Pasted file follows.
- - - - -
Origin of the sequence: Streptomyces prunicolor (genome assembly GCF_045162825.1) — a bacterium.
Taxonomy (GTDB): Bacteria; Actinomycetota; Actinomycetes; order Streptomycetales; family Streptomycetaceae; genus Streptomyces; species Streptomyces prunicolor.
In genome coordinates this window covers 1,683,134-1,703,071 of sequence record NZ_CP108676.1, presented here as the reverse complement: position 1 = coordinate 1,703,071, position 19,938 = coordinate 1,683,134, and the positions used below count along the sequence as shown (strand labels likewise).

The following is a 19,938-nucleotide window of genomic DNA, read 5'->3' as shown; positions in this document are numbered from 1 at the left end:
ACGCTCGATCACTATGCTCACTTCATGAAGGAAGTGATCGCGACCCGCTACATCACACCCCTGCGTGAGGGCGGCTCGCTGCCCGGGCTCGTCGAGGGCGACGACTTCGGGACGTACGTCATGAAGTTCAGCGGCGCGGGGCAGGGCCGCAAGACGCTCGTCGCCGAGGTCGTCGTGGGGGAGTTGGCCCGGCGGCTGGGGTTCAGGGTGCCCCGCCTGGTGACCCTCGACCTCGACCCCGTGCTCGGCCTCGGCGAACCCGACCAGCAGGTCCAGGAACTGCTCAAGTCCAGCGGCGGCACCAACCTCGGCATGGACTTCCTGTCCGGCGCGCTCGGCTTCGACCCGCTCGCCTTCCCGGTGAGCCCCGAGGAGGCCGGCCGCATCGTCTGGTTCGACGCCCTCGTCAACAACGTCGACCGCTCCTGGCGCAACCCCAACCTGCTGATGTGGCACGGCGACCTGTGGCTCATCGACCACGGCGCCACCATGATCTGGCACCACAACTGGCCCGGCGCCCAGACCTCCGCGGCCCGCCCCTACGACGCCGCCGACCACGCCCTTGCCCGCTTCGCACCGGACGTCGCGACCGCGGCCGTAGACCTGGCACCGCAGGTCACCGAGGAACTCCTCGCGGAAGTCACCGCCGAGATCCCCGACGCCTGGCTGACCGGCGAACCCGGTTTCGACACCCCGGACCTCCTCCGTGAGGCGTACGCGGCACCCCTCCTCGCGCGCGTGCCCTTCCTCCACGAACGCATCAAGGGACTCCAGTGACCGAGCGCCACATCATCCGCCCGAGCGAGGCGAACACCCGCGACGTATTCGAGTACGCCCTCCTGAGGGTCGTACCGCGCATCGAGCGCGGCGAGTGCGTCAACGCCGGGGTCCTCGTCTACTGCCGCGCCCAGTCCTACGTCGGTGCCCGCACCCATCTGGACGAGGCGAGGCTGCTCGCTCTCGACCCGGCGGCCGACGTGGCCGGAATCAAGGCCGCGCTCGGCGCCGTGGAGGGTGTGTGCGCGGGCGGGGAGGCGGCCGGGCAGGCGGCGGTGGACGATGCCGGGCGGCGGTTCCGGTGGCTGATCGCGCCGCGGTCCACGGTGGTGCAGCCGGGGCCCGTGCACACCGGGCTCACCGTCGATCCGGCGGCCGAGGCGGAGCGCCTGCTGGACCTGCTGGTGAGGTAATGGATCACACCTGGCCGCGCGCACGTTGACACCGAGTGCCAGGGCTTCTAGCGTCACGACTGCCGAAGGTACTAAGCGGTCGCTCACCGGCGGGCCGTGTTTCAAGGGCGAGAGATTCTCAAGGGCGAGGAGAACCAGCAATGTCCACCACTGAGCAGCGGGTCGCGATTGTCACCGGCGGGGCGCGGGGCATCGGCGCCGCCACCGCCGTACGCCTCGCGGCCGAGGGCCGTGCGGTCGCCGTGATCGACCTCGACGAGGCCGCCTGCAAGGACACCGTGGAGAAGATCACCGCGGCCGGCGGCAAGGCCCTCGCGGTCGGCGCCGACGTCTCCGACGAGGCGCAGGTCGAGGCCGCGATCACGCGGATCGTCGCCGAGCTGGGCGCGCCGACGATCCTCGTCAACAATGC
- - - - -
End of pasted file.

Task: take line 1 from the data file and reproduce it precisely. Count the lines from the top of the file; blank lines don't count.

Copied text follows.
Origin of the sequence: Streptomyces prunicolor (genome assembly GCF_045162825.1) — a bacterium.